If you were to perform a search on Google for the phrase “how to fix the VA”, you’ll be returned no less than 190 million results. Surely one of them has to work, right?
Ideas are popping up over the Web at the moment, and not everyone agrees on what that “fix” is. Here are a few (and most, but not all, require money … lots and lots of money):
David Gergen, CNN
Former advisor to Presidents Nixon, Ford, Reagan and Clinton
“The point is that the VA desperately needs a leader who can overhaul an agency notoriously resistant to change, someone who knows a lot about military culture. After Gates, the next best choice is likely to be his last deputy at DOD, Ashton Carter. (Disclosure: Carter is a friend and esteemed colleague from the Kennedy School.) Carter won very high marks among civilians and military as deputy secretary, the person who “runs the building.” . . . .
Even so, this is not a one-person job. A new secretary will need reinforcements. There are none better than some of the veterans who have come back from Iraq and Afghanistan, peeled off their uniforms, and volunteered to continue their service as civilians — rightful heirs of the World War II generation.”
Jordan Carney and Stacy Kaper, National Journal
1. Congress could ask doctors — not veterans — to handle the paperwork.
2. Congress could require the VA to give more veterans the benefit of the doubt.
3. The VA could start rewarding its employees for quality, not quantity.
4. Congress can pressure the Pentagon and the VA to share electronic files.
Phillip Carter, Slate
1. Give the VA the resources it needs. “Even with its massive $60 billion health care budget, the VA arguably lacks the funding it needs to treat all veterans.”
2. Allocate VA resources more smartly. “The next secretary needs congressional support to shrink or close underutilized VA facilities, build or lease new clinics (favoring outpatient clinics instead of large hospitals, following the overall direction of American health care), and move VA personnel between facilities to reflect where veterans live now, and where they need care.”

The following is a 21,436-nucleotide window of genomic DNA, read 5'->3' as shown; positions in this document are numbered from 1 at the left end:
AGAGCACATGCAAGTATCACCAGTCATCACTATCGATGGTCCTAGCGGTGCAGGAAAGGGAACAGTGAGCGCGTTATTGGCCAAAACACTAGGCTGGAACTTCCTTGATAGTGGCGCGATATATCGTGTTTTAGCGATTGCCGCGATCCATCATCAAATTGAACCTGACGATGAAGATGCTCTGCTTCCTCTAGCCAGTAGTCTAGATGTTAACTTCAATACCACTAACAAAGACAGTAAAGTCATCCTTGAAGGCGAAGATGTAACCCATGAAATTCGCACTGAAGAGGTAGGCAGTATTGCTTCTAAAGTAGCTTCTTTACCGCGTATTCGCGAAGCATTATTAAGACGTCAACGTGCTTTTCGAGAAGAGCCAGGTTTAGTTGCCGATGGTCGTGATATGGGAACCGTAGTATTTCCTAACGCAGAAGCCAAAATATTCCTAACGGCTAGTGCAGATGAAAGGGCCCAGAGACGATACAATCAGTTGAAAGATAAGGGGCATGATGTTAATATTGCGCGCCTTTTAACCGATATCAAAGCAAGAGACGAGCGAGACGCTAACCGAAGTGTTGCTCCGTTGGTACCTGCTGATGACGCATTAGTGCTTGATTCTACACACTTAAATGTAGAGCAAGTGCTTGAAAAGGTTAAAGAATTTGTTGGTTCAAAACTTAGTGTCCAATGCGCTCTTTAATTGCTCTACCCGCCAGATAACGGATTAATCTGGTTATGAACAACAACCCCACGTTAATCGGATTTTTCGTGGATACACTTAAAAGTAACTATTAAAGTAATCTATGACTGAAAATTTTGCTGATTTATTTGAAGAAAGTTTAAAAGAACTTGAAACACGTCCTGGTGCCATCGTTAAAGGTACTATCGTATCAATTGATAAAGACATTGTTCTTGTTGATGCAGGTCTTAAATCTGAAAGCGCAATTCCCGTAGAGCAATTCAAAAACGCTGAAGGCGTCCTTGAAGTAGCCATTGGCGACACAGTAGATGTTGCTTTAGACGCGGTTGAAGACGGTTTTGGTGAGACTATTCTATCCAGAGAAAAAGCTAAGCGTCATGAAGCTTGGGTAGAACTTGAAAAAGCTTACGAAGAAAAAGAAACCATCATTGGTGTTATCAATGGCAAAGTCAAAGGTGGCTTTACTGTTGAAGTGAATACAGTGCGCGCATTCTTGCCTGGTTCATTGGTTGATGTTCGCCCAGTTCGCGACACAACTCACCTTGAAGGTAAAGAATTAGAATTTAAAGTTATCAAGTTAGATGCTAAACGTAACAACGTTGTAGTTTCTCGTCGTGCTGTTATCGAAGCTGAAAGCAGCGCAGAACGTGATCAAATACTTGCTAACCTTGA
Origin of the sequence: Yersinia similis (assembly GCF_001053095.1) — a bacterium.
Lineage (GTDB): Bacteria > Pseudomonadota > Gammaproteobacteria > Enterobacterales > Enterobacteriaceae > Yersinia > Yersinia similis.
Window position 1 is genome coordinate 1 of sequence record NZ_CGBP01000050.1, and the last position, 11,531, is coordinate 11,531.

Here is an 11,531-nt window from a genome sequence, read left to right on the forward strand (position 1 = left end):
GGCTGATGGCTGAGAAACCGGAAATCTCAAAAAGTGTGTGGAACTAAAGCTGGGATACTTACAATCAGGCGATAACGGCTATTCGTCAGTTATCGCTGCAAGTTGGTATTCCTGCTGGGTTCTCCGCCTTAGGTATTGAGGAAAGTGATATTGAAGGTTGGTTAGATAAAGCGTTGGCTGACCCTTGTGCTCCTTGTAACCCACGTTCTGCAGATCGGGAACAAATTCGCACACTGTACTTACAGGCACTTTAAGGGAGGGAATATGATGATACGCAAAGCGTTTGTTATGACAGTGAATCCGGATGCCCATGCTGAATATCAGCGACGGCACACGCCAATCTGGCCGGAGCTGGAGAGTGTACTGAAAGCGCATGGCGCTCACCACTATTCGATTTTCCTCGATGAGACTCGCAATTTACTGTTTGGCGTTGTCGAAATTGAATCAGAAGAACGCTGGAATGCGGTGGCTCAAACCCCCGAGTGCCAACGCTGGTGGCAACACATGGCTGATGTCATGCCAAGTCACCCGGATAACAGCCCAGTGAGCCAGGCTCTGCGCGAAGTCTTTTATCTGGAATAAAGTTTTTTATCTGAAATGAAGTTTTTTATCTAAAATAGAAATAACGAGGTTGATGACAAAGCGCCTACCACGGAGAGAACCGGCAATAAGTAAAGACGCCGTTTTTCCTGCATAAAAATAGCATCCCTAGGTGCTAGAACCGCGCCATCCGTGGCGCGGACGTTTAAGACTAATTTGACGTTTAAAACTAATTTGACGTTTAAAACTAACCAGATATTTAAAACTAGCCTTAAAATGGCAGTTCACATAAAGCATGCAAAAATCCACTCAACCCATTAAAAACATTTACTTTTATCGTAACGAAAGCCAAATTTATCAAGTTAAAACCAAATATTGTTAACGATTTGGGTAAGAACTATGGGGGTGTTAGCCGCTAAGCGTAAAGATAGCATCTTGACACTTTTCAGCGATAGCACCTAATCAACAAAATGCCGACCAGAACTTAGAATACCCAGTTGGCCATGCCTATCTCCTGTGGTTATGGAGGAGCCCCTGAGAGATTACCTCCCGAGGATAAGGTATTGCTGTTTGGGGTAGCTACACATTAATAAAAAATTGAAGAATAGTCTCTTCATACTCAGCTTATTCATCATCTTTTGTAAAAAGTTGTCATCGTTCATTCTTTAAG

3. Restructure the VA health care system. “The VA divides its health system of 151 hospitals and 820 clinics into 23 regions that don’t align with any other geographic scheme within the federal government. These regions lack the leadership, staff capacity, and authority they need to oversee health care facilities.”
4. Rebuild the VA’s healthcare IT system. “The VA’s antiquated systems contributed to the chaos in Phoenix where, reportedly, front-line employees used DOS-based systems to manage appointments and clinical resources.”
5. Integrate better with the private and nonprofit sector. “Provide veterans with “continuity of care” wherever they get seen.”
6. Build a bridge across the Potomac. “The Department of Defense and the VA failed to create an integrated health records system (or separate systems that would talk to each other), and have failed more broadly to synchronize and align the two agencies’ care for veterans, service members, and military families. The redundancies between these two agencies cost the taxpayers billions of dollars each year, and worse, create gaps for veterans to fall into, such as when claims submitted to the VA can’t be substantiated for lack of Pentagon service records.”
German Lopez, Vox.com
1. Better focus performance incentives. “It’s time for the VA to step back and find the big health measures it wants to focus on, instead of trying to rely on so many complicated metrics all at once.”
2. More transparency and humility could lead to better scrutiny. “To accomplish this, the VA could take greater part in performance-reporting initiatives and expand learning-and-improvement partnerships with outside entities.”
3. The VA could step up its recruitment. “The roots of the VA’s doctor shortage are two-fold: One, physicians can get paid as little as half of what they could make in a private practice. Two, the VA isn’t aggressive enough in its recruitment or in efforts to combat its stigma of bureaucracy.”
“The best way forward is to combine the two approaches: Strengthen the VA’s ability to do what it’s good at and widen veterans’ access to services that don’t demand its expertise.
“To start, that means differentiating between primary and specialty care. The inspector general’s report focused on wait times for primary care, suggesting that’s where the most pressing shortage is. If so, the VA could address much of the problem by paying for primary-care visits with private doctors when timely appointments aren’t available at its own facilities.
“Veterans would continue to rely mostly on VA doctors for specialty care. Congress should ensure those specialists are available by providing more funds where they’re needed.
“For this to work, effective cost control will be crucial. The VA could save money by building a network of civilian health-care providers. Tricare, which provides health benefits to some retired military personnel, pays for outside care when appointments aren’t quickly available at military facilities. And it controls costs by imposing maximum allowable charges through its network of outside providers.”
Brett Loguirato, Business Insider
“The [GOP] leaders tell Obama [in a letter to him] to support recently passed House legislation providing the VA Secretary with the ability to fire or demote senior officials at VA facilities. They urge him to cooperate with House and Senate investigations into the issues at the agency and scold the administration for failing, at times, to provide timely information.
And they say he should find an immediate solution to veterans stuck on waiting lists for care throughout the country, arguing veterans should be able to access care outside the “corrupt” VA system if necessary.”
And according to Google, there may be 189 million other ideas.